I’ve hear it before, but can’t seem to find an actually source that says it is a common phrase used. As far as I know, it means to kick someone out. But let me know if you’ve used it before or if it is correct to use such expression.
to run someone out OED
P5. orig. U.S. to ride (also run) a person (out) on a rail: to carry or parade a person astride a rail as a punishment (now hist.); (fig.) to punish or drive away with ridicule.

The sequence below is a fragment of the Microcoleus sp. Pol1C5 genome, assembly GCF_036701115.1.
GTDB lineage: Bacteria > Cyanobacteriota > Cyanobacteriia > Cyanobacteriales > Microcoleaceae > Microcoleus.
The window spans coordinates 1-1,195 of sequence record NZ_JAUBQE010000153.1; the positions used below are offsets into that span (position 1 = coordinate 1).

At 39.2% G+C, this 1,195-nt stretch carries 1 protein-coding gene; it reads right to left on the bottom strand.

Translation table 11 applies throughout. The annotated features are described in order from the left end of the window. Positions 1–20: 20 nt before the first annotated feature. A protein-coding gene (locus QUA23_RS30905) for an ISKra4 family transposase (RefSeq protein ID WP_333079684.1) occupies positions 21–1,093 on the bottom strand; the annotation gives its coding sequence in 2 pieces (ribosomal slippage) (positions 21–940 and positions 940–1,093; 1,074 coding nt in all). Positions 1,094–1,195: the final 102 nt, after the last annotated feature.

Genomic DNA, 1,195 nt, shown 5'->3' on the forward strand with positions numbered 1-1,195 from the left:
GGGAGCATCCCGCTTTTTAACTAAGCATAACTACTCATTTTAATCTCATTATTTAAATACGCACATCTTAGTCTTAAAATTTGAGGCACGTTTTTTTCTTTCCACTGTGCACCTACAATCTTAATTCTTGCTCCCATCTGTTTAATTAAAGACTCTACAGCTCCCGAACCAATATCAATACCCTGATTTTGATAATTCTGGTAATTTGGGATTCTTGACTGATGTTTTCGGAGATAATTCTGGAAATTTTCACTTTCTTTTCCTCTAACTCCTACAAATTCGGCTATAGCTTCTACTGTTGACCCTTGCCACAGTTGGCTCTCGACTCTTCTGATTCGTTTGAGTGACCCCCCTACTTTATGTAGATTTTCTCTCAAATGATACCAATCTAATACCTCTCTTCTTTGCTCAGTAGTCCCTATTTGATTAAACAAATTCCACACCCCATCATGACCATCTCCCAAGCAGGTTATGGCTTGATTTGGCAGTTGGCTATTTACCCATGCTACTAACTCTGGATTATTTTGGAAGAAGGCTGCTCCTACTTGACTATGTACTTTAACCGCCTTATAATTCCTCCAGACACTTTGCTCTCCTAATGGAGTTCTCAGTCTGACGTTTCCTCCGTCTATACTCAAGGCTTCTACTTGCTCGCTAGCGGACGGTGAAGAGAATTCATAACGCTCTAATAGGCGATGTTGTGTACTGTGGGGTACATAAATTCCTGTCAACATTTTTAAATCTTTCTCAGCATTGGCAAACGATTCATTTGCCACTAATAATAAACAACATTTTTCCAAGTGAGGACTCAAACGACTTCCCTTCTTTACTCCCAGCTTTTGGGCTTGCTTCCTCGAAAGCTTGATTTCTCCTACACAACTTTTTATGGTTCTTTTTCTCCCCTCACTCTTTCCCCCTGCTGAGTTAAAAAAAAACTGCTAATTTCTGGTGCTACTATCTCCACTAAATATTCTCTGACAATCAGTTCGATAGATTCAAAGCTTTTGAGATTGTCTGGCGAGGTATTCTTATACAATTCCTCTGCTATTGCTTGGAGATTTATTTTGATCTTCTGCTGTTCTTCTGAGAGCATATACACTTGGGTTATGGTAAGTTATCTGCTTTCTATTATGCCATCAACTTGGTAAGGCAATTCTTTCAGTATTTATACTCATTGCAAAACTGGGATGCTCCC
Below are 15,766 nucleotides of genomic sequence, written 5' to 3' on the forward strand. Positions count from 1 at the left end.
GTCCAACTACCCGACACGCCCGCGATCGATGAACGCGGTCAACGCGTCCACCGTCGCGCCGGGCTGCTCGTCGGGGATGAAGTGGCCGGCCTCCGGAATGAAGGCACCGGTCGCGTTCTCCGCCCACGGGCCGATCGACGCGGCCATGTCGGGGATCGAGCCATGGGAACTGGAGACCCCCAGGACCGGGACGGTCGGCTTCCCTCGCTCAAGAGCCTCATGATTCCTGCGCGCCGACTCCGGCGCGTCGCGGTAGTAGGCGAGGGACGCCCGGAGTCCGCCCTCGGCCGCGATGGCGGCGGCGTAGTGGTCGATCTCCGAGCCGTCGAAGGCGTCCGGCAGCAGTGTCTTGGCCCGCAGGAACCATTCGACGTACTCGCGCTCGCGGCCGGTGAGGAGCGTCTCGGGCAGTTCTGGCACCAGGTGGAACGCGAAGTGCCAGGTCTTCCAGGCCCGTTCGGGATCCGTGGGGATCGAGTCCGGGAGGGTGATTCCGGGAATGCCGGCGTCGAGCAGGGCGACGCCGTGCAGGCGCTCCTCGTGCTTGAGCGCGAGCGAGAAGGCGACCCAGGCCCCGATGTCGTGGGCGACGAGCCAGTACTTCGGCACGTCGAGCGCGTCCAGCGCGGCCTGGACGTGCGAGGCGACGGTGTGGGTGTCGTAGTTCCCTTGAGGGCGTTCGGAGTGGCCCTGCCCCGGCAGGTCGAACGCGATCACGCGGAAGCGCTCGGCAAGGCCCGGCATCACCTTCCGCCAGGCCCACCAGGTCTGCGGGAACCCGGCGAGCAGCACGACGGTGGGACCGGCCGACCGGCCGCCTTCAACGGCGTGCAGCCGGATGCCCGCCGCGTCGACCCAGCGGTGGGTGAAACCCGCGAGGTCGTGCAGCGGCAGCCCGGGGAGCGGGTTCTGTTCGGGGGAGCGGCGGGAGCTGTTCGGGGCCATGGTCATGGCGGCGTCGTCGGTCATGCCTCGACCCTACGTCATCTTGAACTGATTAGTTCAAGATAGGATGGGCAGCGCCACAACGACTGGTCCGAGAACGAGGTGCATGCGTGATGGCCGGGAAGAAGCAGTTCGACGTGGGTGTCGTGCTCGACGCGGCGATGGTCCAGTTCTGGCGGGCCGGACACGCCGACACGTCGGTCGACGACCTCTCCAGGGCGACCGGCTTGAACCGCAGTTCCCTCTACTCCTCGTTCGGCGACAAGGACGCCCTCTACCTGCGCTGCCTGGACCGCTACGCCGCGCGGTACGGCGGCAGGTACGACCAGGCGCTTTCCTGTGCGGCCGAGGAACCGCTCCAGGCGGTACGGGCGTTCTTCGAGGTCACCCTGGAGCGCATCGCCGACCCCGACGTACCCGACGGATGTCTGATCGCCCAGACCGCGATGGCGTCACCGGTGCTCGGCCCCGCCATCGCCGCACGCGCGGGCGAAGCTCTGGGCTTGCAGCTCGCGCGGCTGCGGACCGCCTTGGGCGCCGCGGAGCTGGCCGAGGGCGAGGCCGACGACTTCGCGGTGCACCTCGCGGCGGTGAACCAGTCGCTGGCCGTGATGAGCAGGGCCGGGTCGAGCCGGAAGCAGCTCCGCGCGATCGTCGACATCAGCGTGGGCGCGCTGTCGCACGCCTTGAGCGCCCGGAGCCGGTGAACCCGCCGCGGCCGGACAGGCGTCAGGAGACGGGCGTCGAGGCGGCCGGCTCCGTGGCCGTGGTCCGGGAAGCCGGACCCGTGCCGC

Yes, it is correct AmE, as in:
1935 J. T. Farrell Judgment Day
They ought to be jailed, run out of town on a rail, tarred and feathered.
1975 J. Gores Hammett
They just about ran him out of St. Mary's County, Maryland, on a rail.
They're probably not fresh faces at all—perhaps they've just been ridden out of Adelaide on a rail.